Aside from boating westwards towards the shires and streets of Oxford, the Thames route famously flows east towards the UK’s capital, London, and beyond. Before the River Thames flows iconically under Tower Bridge, it flows unrestrained through the counties of Berkshire and Surrey. This course creates a fantastic route for canal barge holidays in the UK and is one filled with must-see stops and unforgettable English attractions. After cutting through the rolling green countryside east of Henley, boaters will arrive at the town of Marlow.
Among Marlows attractions is its famous Marlow Lock. A form of lock was constructed here during the 14th century and has sustained Thames River travel here for hundreds of years. Another iconic stop off in Marlow is the Hand and Flowers Pub, the first gastropub to be awarded two Michelin stars.
With the River Thames bending further south, there are few must-stop locations on this section of the river, before you reach more built-up towns.
The first of these is the historical village of Cookham. Made famous by the artist Stanley Spencer, Cookham is home to the Stanley Spencer Gallery. Other artistic and literary links include the fact Kenneth Grahame was inspired by the Thames at Cookham to write The Wind in the Willows. Once you have soaked in all that Cookham has to offer, it is a small float along the river to Cliveden House. Once owned by the Astor family and many earls, dukes and countesses before them, this is a fine example of a historic English country manor and estate.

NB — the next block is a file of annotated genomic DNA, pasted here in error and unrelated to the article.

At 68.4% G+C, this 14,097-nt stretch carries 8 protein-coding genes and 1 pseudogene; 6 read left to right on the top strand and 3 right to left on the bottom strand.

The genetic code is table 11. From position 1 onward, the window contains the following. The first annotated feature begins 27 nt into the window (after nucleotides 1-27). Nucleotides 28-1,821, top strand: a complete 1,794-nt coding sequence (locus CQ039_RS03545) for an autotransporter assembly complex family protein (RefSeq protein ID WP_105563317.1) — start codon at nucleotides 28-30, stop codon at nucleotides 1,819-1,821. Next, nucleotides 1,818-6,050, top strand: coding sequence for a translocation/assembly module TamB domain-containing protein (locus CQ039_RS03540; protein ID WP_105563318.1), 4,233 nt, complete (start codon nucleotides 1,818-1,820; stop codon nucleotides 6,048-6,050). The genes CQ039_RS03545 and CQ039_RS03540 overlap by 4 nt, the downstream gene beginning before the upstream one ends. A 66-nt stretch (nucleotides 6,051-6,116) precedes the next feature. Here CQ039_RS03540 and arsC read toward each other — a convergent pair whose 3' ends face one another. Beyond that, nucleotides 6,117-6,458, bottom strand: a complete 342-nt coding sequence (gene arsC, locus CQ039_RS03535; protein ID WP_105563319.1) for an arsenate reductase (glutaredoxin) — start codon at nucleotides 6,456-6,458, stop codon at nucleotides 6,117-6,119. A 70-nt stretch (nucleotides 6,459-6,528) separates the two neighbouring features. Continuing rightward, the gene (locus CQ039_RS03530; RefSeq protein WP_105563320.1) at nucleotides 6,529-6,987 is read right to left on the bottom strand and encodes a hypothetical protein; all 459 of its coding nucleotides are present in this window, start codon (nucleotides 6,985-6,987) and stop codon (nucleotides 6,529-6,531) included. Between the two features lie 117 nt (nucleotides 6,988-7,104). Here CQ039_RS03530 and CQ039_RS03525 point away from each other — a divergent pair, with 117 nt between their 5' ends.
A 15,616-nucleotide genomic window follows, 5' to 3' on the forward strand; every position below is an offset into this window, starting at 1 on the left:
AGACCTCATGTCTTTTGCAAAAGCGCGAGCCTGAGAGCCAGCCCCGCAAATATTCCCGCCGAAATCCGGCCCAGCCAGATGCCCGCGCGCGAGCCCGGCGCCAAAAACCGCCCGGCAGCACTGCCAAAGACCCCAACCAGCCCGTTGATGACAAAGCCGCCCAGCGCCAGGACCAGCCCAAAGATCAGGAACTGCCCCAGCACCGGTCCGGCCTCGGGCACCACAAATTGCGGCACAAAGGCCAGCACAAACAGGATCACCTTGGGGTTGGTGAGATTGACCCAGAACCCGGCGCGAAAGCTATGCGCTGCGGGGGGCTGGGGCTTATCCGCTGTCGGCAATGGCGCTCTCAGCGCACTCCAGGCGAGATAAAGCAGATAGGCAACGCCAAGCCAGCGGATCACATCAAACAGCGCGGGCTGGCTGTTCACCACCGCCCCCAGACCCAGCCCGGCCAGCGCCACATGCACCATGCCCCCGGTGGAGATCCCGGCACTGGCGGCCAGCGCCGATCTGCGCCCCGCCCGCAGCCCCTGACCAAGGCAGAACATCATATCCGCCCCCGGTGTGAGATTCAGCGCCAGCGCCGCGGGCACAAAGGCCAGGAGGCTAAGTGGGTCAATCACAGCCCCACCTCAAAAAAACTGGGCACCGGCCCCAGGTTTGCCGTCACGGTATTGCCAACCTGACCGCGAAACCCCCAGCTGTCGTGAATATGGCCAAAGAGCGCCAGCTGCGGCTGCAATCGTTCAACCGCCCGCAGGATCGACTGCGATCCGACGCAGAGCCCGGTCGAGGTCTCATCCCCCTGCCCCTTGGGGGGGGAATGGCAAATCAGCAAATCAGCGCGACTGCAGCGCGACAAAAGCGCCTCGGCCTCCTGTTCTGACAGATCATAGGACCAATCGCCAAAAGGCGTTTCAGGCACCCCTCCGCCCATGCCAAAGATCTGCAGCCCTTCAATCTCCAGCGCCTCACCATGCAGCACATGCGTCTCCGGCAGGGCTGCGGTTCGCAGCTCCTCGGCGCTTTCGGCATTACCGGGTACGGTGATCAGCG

Navigating your Thames barge hire through the Royal Borough of Windsor and Maidenhead
Passing on from the idyllic countryside villages and manors, you will quickly find yourself cutting through English suburbia once more. This time, the River Thames runs through the eastern edges of the Berkshire market town of Maidenhead. Similar to Reading, Maidenhead is one of the biggest settlements on this stretch of the River Thames and is a great stop-off opportunity to take on board supplies and get a taste of a more established English town. Once you have soaked up the atmosphere of this town, it is time to set off and see some traditional English institutions. The first of these is the famous English town of Eton. The town is most famous for Eton College, the prestigious boarding school that has educated many of the nation’s most successful people.
Aside from the school, the town also has an array of little quaint shops, including antique stores, book shops, and more. Once you have explored this small town, it is a simple walk back over the river to the town of Windsor.